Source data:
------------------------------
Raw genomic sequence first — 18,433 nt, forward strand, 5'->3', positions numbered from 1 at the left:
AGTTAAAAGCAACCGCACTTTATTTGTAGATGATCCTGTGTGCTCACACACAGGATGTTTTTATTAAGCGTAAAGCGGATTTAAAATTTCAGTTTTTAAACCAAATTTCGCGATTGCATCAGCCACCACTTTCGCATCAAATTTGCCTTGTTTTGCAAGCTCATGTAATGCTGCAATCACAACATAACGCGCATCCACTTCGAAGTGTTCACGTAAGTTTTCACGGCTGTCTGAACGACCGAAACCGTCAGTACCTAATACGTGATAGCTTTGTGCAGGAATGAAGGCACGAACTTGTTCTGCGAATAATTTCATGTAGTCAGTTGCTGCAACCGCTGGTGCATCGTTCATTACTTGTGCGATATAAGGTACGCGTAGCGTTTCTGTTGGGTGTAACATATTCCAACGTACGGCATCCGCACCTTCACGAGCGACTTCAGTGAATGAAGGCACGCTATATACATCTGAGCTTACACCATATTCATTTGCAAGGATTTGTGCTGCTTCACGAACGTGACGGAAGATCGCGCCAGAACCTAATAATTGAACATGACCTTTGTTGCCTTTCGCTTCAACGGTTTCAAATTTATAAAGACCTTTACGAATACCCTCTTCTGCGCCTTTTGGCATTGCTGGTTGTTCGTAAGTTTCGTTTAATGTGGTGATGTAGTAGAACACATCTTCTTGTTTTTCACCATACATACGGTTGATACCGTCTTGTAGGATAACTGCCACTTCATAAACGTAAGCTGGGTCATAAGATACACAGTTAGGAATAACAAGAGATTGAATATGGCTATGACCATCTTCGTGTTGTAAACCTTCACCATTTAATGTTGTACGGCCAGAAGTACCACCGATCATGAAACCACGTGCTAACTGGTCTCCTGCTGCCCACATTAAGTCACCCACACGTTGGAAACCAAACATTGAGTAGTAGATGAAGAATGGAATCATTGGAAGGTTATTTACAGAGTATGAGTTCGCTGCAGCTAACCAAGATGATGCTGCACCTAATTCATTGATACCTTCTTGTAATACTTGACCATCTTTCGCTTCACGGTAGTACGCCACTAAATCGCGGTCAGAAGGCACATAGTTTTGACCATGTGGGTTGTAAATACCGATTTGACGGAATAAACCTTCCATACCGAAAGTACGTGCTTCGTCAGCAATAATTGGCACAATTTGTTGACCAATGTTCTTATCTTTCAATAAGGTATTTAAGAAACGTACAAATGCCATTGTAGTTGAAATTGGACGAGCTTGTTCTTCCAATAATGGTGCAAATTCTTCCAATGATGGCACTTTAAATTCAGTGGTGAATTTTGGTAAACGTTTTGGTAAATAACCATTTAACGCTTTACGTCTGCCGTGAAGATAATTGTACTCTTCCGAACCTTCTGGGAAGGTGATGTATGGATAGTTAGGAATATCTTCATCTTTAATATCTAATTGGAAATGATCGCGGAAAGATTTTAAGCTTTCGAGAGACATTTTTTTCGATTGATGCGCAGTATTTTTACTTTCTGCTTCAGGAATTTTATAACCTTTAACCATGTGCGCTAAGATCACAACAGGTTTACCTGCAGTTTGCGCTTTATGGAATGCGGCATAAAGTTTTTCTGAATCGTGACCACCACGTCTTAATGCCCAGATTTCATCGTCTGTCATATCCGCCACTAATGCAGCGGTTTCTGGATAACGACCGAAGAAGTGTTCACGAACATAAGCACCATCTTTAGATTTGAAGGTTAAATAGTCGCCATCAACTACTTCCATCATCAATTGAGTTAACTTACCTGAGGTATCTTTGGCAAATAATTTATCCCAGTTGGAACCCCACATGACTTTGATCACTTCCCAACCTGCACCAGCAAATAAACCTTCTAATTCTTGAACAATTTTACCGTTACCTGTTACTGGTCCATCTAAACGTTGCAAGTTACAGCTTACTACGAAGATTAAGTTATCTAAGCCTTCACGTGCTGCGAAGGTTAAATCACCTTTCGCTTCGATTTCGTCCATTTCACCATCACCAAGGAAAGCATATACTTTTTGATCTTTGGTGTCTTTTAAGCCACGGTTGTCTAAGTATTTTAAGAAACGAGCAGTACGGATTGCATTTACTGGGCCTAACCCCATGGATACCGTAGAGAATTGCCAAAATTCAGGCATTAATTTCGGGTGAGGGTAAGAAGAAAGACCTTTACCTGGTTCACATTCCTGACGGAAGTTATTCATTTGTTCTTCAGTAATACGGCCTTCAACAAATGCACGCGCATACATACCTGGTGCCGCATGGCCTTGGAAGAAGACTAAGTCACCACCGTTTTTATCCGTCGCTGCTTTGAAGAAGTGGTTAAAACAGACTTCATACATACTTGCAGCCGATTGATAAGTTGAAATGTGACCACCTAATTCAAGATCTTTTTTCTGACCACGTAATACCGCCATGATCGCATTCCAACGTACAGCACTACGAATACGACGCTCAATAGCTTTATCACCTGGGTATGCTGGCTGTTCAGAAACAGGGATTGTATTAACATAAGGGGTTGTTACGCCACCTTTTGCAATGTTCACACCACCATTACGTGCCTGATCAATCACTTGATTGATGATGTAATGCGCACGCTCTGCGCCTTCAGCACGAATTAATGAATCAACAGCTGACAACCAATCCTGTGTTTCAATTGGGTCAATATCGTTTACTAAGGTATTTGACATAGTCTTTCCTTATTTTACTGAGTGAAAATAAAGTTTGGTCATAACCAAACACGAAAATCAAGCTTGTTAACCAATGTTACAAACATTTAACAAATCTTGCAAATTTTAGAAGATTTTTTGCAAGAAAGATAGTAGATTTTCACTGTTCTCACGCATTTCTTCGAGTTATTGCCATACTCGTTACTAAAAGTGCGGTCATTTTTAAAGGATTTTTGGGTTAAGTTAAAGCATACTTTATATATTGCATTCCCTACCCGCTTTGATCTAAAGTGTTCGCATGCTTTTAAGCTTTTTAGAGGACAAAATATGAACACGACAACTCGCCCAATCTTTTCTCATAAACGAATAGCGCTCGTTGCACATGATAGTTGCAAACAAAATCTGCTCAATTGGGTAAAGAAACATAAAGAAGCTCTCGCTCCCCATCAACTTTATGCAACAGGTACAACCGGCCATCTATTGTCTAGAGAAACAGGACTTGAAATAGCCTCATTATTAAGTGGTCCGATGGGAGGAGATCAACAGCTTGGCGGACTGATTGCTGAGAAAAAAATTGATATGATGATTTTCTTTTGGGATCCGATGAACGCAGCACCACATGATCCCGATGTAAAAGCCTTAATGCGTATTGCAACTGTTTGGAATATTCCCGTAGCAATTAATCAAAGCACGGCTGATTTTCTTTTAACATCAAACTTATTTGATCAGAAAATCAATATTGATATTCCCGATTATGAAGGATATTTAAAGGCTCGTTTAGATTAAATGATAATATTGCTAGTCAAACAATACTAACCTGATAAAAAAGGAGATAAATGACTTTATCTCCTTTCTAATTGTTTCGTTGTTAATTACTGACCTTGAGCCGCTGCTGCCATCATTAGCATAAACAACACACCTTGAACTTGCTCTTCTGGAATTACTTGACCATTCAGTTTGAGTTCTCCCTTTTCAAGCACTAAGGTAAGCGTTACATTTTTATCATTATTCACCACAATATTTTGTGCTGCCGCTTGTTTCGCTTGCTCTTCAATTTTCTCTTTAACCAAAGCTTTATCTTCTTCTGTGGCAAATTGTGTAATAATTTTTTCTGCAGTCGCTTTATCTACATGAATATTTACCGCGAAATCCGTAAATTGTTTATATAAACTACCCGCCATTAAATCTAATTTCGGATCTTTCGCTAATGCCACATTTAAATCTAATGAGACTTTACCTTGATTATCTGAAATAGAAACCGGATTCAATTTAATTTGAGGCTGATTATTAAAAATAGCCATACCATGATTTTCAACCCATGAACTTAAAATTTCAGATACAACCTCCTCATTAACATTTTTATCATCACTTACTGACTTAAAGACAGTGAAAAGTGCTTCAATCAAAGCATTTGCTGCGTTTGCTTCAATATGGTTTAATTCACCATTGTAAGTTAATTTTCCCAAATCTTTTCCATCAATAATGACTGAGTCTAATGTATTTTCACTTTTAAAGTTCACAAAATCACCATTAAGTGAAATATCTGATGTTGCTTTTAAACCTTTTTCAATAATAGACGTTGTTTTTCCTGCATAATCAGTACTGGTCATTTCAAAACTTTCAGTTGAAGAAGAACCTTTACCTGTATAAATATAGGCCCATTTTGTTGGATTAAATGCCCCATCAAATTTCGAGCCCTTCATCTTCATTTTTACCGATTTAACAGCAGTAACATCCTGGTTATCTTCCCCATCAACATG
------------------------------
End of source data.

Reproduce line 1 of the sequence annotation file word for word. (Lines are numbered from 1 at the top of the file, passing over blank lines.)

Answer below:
Raw genomic sequence first — 18,433 nt, forward strand, 5'->3', positions numbered from 1 at the left: